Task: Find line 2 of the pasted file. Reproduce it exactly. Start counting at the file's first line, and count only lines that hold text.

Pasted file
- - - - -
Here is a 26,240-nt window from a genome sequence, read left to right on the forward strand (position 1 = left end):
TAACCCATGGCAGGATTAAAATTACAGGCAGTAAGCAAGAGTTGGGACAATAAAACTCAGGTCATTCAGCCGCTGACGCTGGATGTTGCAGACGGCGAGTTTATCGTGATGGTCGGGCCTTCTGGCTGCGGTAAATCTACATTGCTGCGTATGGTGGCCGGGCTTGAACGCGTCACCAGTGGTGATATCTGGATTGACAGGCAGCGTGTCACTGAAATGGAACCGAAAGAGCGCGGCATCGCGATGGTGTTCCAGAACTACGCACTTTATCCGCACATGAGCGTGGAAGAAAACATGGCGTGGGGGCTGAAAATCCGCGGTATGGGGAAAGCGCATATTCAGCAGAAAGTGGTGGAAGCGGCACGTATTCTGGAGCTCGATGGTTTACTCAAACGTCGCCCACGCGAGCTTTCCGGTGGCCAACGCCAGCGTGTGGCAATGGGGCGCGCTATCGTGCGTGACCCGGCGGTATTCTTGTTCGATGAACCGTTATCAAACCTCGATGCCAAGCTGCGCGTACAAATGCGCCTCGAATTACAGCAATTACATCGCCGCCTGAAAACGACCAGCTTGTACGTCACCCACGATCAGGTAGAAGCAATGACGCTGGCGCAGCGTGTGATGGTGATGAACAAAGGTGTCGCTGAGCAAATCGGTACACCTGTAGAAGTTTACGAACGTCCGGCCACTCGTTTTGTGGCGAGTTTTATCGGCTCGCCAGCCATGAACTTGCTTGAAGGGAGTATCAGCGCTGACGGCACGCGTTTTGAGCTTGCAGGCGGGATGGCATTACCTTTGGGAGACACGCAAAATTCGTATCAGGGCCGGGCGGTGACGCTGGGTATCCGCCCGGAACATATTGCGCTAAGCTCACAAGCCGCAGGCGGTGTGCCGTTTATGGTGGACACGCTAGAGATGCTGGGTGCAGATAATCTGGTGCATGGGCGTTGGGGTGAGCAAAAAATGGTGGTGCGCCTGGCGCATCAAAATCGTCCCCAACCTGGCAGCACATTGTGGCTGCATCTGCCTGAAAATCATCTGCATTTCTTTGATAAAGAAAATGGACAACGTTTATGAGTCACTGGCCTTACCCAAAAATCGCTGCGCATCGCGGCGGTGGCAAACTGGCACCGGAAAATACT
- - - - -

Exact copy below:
TAACCCATGGCAGGATTAAAATTACAGGCAGTAAGCAAGAGTTGGGACAATAAAACTCAGGTCATTCAGCCGCTGACGCTGGATGTTGCAGACGGCGAGTTTATCGTGATGGTCGGGCCTTCTGGCTGCGGTAAATCTACATTGCTGCGTATGGTGGCCGGGCTTGAACGCGTCACCAGTGGTGATATCTGGATTGACAGGCAGCGTGTCACTGAAATGGAACCGAAAGAGCGCGGCATCGCGATGGTGTTCCAGAACTACGCACTTTATCCGCACATGAGCGTGGAAGAAAACATGGCGTGGGGGCTGAAAATCCGCGGTATGGGGAAAGCGCATATTCAGCAGAAAGTGGTGGAAGCGGCACGTATTCTGGAGCTCGATGGTTTACTCAAACGTCGCCCACGCGAGCTTTCCGGTGGCCAACGCCAGCGTGTGGCAATGGGGCGCGCTATCGTGCGTGACCCGGCGGTATTCTTGTTCGATGAACCGTTATCAAACCTCGATGCCAAGCTGCGCGTACAAATGCGCCTCGAATTACAGCAATTACATCGCCGCCTGAAAACGACCAGCTTGTACGTCACCCACGATCAGGTAGAAGCAATGACGCTGGCGCAGCGTGTGATGGTGATGAACAAAGGTGTCGCTGAGCAAATCGGTACACCTGTAGAAGTTTACGAACGTCCGGCCACTCGTTTTGTGGCGAGTTTTATCGGCTCGCCAGCCATGAACTTGCTTGAAGGGAGTATCAGCGCTGACGGCACGCGTTTTGAGCTTGCAGGCGGGATGGCATTACCTTTGGGAGACACGCAAAATTCGTATCAGGGCCGGGCGGTGACGCTGGGTATCCGCCCGGAACATATTGCGCTAAGCTCACAAGCCGCAGGCGGTGTGCCGTTTATGGTGGACACGCTAGAGATGCTGGGTGCAGATAATCTGGTGCATGGGCGTTGGGGTGAGCAAAAAATGGTGGTGCGCCTGGCGCATCAAAATCGTCCCCAACCTGGCAGCACATTGTGGCTGCATCTGCCTGAAAATCATCTGCATTTCTTTGATAAAGAAAATGGACAACGTTTATGAGTCACTGGCCTTACCCAAAAATCGCTGCGCATCGCGGCGGTGGCAAACTGGCACCGGAAAATACT